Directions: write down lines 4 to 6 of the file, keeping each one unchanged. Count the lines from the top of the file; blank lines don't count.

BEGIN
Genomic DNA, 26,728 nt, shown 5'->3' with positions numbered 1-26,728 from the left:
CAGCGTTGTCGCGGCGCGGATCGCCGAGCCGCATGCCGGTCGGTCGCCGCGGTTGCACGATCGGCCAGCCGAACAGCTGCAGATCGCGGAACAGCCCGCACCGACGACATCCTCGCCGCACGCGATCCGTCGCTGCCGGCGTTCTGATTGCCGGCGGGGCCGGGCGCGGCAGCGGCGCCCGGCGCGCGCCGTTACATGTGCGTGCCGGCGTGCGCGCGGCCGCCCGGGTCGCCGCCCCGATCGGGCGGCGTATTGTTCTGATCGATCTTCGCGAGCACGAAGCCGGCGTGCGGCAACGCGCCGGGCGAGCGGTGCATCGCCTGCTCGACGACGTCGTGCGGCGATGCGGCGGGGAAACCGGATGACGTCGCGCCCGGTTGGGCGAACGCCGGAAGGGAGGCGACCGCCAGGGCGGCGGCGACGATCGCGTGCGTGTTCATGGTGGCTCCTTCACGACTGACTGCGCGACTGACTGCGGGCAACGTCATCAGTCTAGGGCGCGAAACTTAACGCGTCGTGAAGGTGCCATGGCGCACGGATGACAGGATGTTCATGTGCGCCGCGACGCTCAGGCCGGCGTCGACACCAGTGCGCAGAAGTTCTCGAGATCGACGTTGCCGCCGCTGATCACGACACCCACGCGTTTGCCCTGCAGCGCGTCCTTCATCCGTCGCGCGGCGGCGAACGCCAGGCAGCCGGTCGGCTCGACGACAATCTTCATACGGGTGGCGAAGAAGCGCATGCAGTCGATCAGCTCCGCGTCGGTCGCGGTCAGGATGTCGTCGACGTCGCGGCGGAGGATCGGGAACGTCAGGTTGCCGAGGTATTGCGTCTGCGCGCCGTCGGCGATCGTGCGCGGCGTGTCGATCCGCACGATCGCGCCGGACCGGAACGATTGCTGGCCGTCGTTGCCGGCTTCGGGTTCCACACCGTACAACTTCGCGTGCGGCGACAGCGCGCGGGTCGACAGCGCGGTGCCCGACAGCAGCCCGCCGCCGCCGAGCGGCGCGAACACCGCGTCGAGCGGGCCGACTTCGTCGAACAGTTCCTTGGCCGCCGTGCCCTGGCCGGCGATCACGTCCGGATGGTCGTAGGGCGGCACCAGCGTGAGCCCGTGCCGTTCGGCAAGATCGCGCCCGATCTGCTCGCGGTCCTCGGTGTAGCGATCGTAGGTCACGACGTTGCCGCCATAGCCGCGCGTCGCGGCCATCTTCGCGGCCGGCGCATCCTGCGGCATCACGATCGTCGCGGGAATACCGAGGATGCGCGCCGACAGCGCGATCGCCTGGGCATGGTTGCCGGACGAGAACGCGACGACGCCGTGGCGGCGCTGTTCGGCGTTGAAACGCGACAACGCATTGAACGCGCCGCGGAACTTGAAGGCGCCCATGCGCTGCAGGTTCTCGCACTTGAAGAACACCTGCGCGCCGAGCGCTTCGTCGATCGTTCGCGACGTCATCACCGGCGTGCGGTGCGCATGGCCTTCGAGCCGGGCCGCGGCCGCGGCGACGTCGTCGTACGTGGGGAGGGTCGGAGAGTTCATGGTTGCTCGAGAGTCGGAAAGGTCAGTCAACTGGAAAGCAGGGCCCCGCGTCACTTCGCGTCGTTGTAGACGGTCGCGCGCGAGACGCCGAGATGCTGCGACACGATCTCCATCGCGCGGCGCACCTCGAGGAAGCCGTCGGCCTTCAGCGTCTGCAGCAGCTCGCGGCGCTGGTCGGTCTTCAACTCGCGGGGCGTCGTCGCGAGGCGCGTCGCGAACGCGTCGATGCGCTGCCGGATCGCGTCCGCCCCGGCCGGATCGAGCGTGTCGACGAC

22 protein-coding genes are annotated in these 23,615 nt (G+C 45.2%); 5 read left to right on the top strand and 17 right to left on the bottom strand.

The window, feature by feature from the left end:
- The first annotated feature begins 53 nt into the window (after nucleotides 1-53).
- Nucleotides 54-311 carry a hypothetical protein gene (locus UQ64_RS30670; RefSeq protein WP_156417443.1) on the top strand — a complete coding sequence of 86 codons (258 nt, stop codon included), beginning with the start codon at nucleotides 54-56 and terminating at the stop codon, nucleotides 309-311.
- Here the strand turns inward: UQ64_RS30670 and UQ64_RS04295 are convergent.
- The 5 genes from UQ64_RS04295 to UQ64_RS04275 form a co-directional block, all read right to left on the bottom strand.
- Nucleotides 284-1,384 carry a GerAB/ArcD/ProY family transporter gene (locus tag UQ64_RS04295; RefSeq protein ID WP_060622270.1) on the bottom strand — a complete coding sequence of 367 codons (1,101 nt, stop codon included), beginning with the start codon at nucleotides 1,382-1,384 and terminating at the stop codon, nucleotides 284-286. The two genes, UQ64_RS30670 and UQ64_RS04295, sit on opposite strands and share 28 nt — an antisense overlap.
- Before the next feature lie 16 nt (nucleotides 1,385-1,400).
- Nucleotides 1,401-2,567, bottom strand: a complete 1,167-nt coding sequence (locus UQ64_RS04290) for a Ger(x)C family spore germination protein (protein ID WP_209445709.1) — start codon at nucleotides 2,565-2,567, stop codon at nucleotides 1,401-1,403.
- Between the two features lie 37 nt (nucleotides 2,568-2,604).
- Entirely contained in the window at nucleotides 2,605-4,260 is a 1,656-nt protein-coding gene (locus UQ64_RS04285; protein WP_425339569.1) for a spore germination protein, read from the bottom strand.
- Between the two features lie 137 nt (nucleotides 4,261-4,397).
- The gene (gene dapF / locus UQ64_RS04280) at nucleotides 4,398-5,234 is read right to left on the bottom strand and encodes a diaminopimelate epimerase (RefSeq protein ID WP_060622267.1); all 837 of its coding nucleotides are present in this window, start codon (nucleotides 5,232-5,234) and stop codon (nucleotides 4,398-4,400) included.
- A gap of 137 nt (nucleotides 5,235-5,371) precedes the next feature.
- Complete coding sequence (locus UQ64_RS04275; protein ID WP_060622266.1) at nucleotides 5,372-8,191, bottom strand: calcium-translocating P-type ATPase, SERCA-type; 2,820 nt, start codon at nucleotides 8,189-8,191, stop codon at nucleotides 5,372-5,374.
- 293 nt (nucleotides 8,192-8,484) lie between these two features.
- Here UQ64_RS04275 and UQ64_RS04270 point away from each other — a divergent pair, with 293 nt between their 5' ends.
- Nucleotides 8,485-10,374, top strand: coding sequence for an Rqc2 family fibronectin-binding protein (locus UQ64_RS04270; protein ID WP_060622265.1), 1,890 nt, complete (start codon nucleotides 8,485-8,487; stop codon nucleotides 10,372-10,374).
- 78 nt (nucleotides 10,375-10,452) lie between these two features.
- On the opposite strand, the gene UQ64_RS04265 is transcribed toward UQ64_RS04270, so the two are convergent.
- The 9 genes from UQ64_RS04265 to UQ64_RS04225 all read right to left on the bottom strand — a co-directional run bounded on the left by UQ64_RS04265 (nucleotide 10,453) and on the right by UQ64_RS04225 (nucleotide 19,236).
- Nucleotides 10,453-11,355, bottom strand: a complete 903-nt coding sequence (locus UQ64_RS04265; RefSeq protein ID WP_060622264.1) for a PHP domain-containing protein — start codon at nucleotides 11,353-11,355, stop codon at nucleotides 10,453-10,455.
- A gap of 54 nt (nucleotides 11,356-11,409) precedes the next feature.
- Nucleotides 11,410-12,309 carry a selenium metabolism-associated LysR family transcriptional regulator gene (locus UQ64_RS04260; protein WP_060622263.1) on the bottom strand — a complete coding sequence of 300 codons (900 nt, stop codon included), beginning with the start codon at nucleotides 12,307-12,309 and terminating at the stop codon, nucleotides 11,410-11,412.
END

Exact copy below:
The window, feature by feature from the left end:
- The first annotated feature begins 53 nt into the window (after nucleotides 1-53).
- Nucleotides 54-311 carry a hypothetical protein gene (locus UQ64_RS30670; RefSeq protein WP_156417443.1) on the top strand — a complete coding sequence of 86 codons (258 nt, stop codon included), beginning with the start codon at nucleotides 54-56 and terminating at the stop codon, nucleotides 309-311.